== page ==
Cardiac cachexia is common in people and dogs with congestive heart failure (CHF). However, the prevalence and effects of cardiac cachexia in cats are unknown.
To determine the prevalence of cachexia and its associations with clinical laboratory and survival data in cats with CHF.
One hundred twenty-five cats with CHF.
Medical records of cats evaluated during a 40-month period were retrospectively reviewed to identify cats with cardiac cachexia using 7 different definitions. Clinical, laboratory, and survival data were compared between cats with and without cachexia.
Prevalence of cachexia ranged from 0 to 66.7% for the 7 definitions, with a prevalence of 41.6% using muscle condition score (MCS). Cats with cachexia (determined by MCS) were older (P < .001), more likely to have pleural effusion (P = .003), had significantly higher blood urea nitrogen (P < .001) and neutrophil concentrations (P = .01), and significantly lower body condition score (P < .001), body weights (P < .001), hematocrit (P = .007), and hemoglobin concentrations (P = .009). Survival time for cats with cachexia (determined by MCS) was significantly shorter than for cats without cachexia (P = .03). Cats that were underweight (P = .002) and cats with dilated cardiomyopathy (DCM) also had shorter survival times (P = .04).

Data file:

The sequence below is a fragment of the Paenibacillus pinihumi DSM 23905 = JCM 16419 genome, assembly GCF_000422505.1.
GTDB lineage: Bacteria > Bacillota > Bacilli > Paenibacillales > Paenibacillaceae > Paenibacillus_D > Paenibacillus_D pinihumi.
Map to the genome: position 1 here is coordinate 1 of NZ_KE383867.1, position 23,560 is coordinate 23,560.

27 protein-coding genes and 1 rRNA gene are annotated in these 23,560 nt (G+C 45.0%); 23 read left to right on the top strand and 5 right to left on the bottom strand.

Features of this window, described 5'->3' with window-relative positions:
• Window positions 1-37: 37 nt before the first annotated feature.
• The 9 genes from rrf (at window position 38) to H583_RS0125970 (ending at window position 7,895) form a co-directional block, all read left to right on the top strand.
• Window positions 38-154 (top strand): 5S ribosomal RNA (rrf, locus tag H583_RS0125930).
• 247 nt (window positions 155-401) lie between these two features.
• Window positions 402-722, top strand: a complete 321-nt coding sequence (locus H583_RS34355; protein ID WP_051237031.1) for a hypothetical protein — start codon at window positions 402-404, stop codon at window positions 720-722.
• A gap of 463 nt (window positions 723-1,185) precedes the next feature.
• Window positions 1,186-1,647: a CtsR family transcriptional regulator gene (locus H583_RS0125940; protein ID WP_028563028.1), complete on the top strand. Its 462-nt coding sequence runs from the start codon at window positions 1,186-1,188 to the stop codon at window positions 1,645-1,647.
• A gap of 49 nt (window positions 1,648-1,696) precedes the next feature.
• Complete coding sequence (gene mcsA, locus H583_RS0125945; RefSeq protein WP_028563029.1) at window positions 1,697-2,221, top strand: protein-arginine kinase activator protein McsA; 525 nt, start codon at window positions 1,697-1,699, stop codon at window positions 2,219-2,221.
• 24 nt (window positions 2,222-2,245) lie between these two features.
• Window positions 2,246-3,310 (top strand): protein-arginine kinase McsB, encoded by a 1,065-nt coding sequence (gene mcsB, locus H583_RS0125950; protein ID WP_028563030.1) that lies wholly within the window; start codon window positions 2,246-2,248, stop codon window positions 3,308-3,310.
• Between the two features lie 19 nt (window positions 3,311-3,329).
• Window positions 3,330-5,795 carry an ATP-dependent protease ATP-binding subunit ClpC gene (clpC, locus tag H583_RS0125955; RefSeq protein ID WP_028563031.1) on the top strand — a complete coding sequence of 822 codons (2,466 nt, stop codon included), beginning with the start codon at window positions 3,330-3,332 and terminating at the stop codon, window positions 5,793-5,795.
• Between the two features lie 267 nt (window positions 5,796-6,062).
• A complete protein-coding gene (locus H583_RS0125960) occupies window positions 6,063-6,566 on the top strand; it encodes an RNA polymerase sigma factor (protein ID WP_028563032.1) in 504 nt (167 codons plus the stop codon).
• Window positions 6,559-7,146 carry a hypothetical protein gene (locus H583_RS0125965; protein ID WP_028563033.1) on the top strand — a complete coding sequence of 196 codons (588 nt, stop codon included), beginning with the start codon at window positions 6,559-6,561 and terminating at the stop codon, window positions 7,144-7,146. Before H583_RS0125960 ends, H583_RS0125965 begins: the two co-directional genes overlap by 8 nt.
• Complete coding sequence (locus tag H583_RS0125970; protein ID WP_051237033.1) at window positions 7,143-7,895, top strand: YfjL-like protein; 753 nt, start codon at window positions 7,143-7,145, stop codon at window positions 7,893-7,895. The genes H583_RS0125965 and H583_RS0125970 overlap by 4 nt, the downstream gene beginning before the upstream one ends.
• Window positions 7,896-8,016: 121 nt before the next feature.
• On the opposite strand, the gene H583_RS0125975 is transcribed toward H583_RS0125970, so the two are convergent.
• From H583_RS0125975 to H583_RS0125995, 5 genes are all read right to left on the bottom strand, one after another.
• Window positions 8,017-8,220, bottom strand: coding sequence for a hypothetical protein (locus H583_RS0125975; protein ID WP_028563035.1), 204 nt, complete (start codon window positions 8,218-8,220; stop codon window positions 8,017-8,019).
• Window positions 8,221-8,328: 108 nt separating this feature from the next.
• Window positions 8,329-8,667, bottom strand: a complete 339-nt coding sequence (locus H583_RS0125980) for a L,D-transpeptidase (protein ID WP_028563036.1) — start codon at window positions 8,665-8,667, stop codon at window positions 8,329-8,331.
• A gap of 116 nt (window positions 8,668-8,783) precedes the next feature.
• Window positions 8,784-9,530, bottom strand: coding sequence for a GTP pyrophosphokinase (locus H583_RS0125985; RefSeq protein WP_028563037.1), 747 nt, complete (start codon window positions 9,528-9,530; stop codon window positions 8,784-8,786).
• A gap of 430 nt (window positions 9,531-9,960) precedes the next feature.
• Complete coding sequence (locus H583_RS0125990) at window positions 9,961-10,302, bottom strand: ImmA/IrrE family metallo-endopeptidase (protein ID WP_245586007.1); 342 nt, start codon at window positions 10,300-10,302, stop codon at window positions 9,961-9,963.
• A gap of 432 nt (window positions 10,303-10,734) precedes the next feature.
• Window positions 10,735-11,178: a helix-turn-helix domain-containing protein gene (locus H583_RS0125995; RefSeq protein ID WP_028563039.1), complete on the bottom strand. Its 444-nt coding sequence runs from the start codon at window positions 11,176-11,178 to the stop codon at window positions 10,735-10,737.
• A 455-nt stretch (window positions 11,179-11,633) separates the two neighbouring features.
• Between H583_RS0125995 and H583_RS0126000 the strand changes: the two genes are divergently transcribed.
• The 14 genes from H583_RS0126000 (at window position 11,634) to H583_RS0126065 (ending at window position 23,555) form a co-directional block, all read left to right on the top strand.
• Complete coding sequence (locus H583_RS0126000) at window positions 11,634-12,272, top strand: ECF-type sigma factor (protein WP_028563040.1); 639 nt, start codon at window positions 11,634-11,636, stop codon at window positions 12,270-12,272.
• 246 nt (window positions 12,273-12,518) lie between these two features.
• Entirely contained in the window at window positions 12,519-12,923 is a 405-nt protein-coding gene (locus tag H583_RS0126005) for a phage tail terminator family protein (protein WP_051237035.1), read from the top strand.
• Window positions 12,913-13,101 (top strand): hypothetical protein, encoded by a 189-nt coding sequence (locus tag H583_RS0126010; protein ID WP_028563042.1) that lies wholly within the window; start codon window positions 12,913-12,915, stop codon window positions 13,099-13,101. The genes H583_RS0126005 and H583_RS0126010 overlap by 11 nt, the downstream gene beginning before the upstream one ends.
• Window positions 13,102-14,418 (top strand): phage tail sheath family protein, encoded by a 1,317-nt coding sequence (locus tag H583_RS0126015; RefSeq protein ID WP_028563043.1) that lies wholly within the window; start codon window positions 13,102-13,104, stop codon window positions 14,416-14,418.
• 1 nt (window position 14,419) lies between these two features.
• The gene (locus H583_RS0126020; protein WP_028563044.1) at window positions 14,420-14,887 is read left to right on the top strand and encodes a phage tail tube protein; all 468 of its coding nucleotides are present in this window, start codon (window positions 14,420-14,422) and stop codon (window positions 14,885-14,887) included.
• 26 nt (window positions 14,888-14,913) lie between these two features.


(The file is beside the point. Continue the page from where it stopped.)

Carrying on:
The association between cachexia and reduced survival time emphasizes the importance of identifying and addressing this common problem in cats with CHF.

© 2019 The Authors. Journal of Veterinary Internal Medicine published by Wiley Periodicals, Inc. on behalf of the American College of Veterinary Internal Medicine.